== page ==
Stroke . Trouble speaking , along with having a numb or drooping face and feeling weak in one arm or a leg, is one of the major signs of stroke . When the oxygen supply has been cut off to your brain by a blood clot, you could have slurred speech or be hard to understand, or be unable to talk at all.
Slurred speech symptoms Slurred speech is when you have trouble speaking , your words are slow or garbled , or your words run together. Slurred speech is also called dysarthria. There are plenty of jokes about slurred speech , and it’s understood to be a sign of drunkenness.
According to Mayo Clinic, severe dehydration can lead to mental confusion and disorientation. This might present as “brain fog” and could be as dramatic as slurred speech or extreme forgetfulness. If you or someone you know is experiencing this symptom, it’s definitely time to seek medical attention.
Specific symptoms may include confusion, slurred speech , or impaired thinking. This type of vascular dementia is also known as multi-infarct dementia . Less often, vascular dementia develops after a person experiences a major stroke (one that blocks a large blood vessel and causes significant brain damage).
If you experience a sudden onset of impaired speech, seek medical attention right away. It might be a sign of a potentially life-threatening condition, such as a stroke. If you develop impaired speech more gradually, make an appointment with your doctor. It may be a sign of an underlying health condition.
– Warning signs of an ischemic stroke may be evident as early as seven days before an attack and require urgent treatment to prevent serious damage to the brain, according to a study of stroke patients published in the March 8, 2005 issue of Neurology, the scientific journal of the American Academy of Neurology.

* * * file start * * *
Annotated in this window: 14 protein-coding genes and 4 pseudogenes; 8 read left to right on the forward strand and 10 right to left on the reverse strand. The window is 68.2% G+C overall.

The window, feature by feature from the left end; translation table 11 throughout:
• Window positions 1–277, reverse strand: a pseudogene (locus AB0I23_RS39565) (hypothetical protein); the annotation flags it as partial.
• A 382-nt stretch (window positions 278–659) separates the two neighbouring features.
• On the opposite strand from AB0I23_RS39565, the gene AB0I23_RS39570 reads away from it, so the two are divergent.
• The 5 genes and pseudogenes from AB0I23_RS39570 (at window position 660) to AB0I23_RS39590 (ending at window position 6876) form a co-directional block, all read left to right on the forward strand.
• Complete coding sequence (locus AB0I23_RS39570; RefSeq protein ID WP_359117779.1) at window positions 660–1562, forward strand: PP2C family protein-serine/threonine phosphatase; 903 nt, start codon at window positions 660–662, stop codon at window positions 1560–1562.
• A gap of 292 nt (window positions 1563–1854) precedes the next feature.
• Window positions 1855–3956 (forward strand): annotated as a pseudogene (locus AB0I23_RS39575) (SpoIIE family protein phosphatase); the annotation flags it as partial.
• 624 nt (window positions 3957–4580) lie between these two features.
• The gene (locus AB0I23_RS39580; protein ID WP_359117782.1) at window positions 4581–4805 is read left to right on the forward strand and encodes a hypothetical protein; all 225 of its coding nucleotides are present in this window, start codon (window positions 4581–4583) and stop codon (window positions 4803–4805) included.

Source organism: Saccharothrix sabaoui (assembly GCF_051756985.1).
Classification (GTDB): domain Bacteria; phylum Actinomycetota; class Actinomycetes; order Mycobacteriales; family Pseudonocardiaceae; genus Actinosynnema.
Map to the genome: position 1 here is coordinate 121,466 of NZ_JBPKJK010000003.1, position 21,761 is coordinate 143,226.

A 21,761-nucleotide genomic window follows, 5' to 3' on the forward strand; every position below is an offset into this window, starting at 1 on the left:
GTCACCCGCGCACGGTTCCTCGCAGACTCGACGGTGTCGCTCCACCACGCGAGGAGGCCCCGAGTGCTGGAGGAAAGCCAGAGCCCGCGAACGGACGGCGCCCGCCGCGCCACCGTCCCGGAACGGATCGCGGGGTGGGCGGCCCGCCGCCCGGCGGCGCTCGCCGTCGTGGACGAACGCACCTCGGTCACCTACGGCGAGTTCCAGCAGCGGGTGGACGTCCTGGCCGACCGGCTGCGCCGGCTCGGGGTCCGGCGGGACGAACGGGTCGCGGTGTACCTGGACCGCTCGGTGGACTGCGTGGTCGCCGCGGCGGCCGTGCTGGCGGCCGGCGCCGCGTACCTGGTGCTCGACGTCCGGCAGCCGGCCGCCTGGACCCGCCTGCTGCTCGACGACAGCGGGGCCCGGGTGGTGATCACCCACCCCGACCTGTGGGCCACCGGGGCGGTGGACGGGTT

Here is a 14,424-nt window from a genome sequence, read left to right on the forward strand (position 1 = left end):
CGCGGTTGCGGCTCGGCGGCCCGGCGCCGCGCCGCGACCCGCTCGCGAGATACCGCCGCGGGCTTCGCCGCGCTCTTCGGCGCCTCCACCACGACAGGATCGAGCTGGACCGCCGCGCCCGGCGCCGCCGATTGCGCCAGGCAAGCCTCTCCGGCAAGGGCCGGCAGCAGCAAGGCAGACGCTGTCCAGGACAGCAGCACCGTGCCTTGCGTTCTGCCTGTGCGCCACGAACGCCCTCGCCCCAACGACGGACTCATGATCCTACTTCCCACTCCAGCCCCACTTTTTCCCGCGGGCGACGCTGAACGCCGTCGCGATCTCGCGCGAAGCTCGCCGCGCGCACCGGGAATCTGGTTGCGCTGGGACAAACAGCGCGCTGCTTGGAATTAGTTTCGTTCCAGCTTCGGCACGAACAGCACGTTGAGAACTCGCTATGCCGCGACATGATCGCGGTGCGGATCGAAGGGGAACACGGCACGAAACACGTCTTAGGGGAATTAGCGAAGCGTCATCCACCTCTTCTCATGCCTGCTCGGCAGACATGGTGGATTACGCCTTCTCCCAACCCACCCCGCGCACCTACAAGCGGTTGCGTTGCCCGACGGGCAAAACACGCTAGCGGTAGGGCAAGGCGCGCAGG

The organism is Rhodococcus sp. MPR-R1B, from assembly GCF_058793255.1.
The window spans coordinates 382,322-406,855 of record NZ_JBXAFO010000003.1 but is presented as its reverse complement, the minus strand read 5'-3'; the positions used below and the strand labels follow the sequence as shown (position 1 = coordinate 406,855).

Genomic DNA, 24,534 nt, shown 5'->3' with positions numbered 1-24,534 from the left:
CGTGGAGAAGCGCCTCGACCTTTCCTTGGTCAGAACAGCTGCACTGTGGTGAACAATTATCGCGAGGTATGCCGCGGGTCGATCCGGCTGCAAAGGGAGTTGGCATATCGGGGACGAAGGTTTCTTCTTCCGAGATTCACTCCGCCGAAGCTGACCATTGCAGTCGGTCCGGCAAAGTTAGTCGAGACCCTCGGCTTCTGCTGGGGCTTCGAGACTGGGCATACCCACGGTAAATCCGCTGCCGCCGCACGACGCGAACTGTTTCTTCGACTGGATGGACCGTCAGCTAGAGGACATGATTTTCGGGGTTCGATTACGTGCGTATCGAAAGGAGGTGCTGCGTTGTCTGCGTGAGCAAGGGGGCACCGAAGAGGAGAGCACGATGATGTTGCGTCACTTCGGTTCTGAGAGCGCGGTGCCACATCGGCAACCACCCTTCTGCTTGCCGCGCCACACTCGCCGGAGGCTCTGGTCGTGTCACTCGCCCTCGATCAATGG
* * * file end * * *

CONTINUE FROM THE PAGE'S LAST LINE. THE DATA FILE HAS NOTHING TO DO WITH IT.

Conditions that may lead to dysarthria include: Amyotrophic lateral sclerosis (ALS , or Lou Gehrig’s disease ) Brain injury. Brain tumor . Cerebral palsy. Guillain-Barre syndrome. Head injury . Huntington’s disease . Lyme disease.
When you forget a word, it has not disappeared from memory; it is still there, but in the moment of speaking something is preventing it from being fully retrieved. The inability to find words can indicate brain injury or infection, strokes, and degenerative diseases like Alzheimer’s.
Dysarthria caused by medicines or poorly fitting dentures can be reversed. Dysarthria caused by a stroke or brain injury will not get worse, and may improve. Dysarthria after surgery to the tongue or voice box should not get worse, and may improve with therapy.
A simple way to gauge your level of hydration is to pay attention to the color of your urine. If your urine is very dark and has a strong odor, you are definitely dehydrated and should increase your water intake. If your urine is completely clear, you are likely drinking too much.
Anxiety -related slurred speech is often a passing condition, which typically lasts up to a few hours (though it might just happen during one conversation). The impact is different for everyone.
Sleep deprivation mimics the effects of drinking alcohol—you may experience slurred speech and uncontrolled reflexive movements of the eye called nystagmus. You may also develop a slight shakiness or tremor in your hands. Some people even have a more pronounced droopiness in their eyelids, called ptosis.
Symptoms of vascular dementia are similar to Alzheimer’s disease, although memory loss may not be as obvious in the early stages. Symptoms can sometimes develop suddenly and quickly get worse , but they can also develop gradually over many months or years.
These include: speech limited to single words or phrases that may not make sense, needing help with most everyday activities, eating less and having difficulties swallowing, bowel and bladder incontinence, being unable to walk or stand, problems sitting up and controlling the head, and becoming bed-bound.
How is dysarthria treated? Increase tongue and lip movement. Strengthen your speech muscles. Slow the rate at which you speak. Improve your breathing for louder speech . Improve your articulation for clearer speech . Practice group communication skills. Test your communication skills in real-life situations.